–“That upset feeling — was it something we swallowed? Barnett Shale” by Bob Ray Sanders (Fort Worth Star-Telgram, Dec. 9, 2007)

Second: I don’t like being railroaded. The City Manager told us if we didn’t approve the lease, we’d lose $20M from this year’s budget and another $14M from next year’s. What? How could staff have counted on this money when the council had not yet approved the drilling leases? When we had our council retreat last July and the gas drilling issue came up, both Mitchell Rasansky and I specifically instructed city staff NOT to count on this money because the council had not approved the gas drilling. We did not want to be in exactly the position we’re in now.

So here we are: staff puts the council over a barrel by including certain anticipated revenues in the city’s budget, despite the fact that the funding source for that revenue has not been approved by the council. The philosophy seems to be: “It is better to ask forgiveness than permission.” By including the gas lease funds in the budget prematurely, staff ensured that most of the council would have qualms about eliminating the revenue source, which would necessitate “budget cuts.” Then we’re told we’re in a rush to get the lease done, and we can’t possibly wait for public input. (Mitchell Rasansky wryly pointed out that the gas had been down there for a few million years; it could wait another couple of months.)

Third: If you’re under eighteen stop reading now, because I can’t think of a less crude way to say this: I’m tired of our city whoring itself out for a few measley bucks. There. I said it. I’ve been thinking that a lot, like when we decided it would be fabulous to put up ugly kiosks on tiny sidewalks all over town, for a pittance. Or every time we beg businesses to come to our city and give them tax breaks or other financial incentives out of the public coffers. Or when we give developers excessive zoning rights at the expense of residents/the environment/good design. We need to be more chaste and less desperate. We need to make our city attractive to businesses by making our city safer, improving our schools, and cleaning up/beautifying Dallas. We need to force new developments to provide generous sidewalks and use quality materials that will last. We need to protect our few natural assets like Timbercreek and the Trinity River.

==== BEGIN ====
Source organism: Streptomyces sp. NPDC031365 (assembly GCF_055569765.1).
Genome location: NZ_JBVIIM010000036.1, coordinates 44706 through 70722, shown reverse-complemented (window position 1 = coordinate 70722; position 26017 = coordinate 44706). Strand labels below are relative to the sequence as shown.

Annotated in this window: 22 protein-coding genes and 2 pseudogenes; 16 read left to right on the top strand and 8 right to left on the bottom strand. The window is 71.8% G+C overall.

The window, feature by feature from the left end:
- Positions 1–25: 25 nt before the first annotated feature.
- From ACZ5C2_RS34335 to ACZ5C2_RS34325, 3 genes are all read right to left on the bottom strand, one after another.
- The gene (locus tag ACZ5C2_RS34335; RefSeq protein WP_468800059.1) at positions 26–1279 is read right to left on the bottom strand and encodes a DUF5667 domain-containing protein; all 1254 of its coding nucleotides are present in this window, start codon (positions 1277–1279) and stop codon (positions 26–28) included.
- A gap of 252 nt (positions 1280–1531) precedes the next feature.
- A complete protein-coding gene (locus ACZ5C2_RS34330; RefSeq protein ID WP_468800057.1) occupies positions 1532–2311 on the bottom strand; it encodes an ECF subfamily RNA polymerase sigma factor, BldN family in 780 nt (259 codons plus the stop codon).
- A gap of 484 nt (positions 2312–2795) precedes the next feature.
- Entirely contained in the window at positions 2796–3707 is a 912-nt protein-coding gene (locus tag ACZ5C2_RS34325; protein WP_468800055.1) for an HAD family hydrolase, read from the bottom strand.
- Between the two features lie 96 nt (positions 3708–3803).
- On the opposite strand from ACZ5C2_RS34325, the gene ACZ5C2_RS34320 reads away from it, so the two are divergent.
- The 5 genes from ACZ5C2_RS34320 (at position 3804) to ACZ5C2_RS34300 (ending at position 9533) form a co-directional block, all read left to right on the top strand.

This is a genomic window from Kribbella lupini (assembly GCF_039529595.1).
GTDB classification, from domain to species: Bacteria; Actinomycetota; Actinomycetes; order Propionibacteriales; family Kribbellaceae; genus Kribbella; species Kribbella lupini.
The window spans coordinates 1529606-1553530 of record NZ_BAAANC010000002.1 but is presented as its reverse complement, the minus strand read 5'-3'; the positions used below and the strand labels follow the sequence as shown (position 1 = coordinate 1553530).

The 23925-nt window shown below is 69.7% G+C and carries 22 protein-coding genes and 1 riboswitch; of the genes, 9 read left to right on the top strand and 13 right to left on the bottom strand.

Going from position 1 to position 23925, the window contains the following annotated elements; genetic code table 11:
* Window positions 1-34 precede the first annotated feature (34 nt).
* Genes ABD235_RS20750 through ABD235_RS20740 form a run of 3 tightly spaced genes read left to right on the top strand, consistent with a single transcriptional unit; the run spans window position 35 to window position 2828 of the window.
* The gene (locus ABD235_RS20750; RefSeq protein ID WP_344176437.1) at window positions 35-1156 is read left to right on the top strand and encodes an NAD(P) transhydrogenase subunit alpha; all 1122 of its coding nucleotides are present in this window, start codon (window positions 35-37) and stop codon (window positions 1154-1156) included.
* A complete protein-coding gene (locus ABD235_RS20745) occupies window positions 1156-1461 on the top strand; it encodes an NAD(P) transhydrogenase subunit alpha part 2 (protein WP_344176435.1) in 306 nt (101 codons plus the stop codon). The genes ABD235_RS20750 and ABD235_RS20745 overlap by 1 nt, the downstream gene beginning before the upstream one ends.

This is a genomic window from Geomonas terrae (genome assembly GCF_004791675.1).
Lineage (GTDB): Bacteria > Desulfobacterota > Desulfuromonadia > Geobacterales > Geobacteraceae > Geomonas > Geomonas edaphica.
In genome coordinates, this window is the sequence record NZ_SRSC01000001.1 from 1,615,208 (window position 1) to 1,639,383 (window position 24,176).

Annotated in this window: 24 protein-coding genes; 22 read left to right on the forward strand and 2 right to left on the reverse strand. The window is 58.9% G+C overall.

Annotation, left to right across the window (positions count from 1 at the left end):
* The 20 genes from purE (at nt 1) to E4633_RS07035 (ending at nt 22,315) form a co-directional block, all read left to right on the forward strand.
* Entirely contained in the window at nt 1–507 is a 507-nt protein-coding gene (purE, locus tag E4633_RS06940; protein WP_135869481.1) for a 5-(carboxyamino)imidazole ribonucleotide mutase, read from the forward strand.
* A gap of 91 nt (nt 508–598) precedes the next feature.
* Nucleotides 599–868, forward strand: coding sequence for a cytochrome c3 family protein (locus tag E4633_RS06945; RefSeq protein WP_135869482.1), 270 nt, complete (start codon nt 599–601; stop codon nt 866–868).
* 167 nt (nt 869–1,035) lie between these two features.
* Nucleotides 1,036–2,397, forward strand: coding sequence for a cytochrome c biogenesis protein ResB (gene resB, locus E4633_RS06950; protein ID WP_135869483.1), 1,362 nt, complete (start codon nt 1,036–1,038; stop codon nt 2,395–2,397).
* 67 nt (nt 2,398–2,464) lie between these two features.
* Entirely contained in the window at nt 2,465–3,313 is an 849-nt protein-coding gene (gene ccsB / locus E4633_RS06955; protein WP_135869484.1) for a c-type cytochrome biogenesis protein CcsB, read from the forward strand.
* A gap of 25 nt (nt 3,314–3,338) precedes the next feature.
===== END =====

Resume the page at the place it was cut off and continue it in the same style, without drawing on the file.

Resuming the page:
Fourth: Ah, the tranquility of Dallas parks. Did I mention that the six-page list of addresses of leased property includes the Trinity River Park as well as Grauwyler Park and Bachman Lake Park? Oh, and Love Field, too. Makes sense, right? Airplanes, gas wells, parks, gas wells. Sure!

At the end of the day, I proposed that we postpone the issue 90 days while we hold neighborhood meetings and gather public input. We need to discuss this with Dallas residents. We need to talk about safety concerns, environmental impact, risk of water contamination, the future costs of possible environmental remediation.

Unfortunately, everyone except Councilmember Rasansky and I voted against getting public input before doing the leases. Those against the motion argued that each drilling site would require a public hearing and council approval, and that’s when residents would have their say. But that misses two key points: One, residents might like to have been consulted not just on individual gas wells, but on the overarching issue of whether they want gas drilling on public land in Dallas. Two, the council will NOT have the “absolute right” to refuse every drilling request. The drilling companies aren’t giving the city $34M to get absolutely nothing in return. We can’t turn down every single permit and not expect a lawsuit. And we can’t refuse a permit just because residents don’t like the idea of drilling near their homes. So we’ll be forced to do some drilling, somewhere.